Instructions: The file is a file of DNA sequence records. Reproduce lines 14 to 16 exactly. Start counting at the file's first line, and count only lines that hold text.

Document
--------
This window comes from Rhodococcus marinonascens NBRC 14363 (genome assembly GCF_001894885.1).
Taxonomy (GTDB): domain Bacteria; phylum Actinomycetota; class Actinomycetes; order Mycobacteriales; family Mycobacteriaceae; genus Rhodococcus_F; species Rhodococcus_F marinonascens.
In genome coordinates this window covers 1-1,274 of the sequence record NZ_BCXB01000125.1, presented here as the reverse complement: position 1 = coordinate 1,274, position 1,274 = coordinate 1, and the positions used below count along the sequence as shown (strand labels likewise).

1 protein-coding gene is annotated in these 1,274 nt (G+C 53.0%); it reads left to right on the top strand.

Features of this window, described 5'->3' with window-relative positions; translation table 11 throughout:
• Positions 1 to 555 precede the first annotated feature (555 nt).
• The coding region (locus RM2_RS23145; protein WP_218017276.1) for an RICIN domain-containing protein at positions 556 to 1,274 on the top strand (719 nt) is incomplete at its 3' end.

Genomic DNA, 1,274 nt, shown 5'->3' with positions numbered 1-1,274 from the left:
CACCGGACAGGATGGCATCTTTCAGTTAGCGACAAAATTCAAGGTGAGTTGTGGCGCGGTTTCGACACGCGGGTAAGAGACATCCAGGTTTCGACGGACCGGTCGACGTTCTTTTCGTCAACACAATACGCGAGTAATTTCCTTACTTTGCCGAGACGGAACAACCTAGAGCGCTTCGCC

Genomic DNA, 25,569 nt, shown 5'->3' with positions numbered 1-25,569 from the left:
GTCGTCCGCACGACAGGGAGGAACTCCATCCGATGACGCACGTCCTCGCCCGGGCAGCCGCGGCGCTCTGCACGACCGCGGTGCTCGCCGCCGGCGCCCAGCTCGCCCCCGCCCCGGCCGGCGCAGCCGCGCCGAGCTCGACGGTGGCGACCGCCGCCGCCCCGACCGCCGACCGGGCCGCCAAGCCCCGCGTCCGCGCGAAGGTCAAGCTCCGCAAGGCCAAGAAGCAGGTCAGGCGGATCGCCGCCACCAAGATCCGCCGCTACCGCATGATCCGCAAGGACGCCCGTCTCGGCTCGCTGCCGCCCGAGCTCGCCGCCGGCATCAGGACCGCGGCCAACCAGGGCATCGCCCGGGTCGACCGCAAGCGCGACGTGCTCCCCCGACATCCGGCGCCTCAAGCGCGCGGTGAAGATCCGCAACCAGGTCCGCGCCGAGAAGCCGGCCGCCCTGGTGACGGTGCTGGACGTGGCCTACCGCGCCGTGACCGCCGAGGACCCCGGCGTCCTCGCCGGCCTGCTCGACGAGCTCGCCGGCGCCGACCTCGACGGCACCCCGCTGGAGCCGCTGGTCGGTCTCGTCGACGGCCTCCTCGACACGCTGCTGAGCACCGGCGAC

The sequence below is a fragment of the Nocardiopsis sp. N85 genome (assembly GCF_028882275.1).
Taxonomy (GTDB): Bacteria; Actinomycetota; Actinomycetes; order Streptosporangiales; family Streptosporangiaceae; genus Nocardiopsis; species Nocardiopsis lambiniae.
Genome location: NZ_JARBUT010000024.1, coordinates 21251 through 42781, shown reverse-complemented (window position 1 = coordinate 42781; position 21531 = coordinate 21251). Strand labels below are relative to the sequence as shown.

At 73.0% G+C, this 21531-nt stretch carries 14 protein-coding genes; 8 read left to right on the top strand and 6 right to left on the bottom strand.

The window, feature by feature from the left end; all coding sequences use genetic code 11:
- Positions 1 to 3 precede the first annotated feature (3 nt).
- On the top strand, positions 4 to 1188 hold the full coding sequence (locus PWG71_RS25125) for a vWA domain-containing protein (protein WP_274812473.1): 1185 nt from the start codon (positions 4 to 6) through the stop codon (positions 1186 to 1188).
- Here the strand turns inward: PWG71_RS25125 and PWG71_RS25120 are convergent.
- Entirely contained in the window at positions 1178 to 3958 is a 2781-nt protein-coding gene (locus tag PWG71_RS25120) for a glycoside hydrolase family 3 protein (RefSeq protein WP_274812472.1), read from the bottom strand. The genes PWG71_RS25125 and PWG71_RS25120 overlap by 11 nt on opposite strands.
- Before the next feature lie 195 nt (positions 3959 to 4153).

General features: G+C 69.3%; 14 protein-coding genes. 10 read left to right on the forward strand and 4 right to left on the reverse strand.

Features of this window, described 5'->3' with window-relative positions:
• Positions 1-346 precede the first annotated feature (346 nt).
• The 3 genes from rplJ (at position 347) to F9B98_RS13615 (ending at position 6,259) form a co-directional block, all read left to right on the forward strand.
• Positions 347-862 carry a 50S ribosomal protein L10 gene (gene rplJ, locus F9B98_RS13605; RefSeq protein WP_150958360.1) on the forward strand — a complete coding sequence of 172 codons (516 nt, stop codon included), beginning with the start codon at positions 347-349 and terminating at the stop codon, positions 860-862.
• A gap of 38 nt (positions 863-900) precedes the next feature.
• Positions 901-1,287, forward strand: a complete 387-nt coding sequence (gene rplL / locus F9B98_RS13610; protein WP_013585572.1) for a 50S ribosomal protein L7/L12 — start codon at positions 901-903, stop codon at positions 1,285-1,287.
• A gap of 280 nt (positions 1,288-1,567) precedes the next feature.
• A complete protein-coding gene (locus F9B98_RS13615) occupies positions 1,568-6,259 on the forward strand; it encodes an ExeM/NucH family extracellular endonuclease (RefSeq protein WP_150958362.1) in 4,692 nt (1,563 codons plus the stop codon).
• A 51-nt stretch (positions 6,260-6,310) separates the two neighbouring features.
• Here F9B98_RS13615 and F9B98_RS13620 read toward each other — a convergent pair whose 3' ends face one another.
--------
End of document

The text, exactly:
Genome location: NZ_JARBUT010000024.1, coordinates 21251 through 42781, shown reverse-complemented (window position 1 = coordinate 42781; position 21531 = coordinate 21251). Strand labels below are relative to the sequence as shown.

At 73.0% G+C, this 21531-nt stretch carries 14 protein-coding genes; 8 read left to right on the top strand and 6 right to left on the bottom strand.

The window, feature by feature from the left end; all coding sequences use genetic code 11: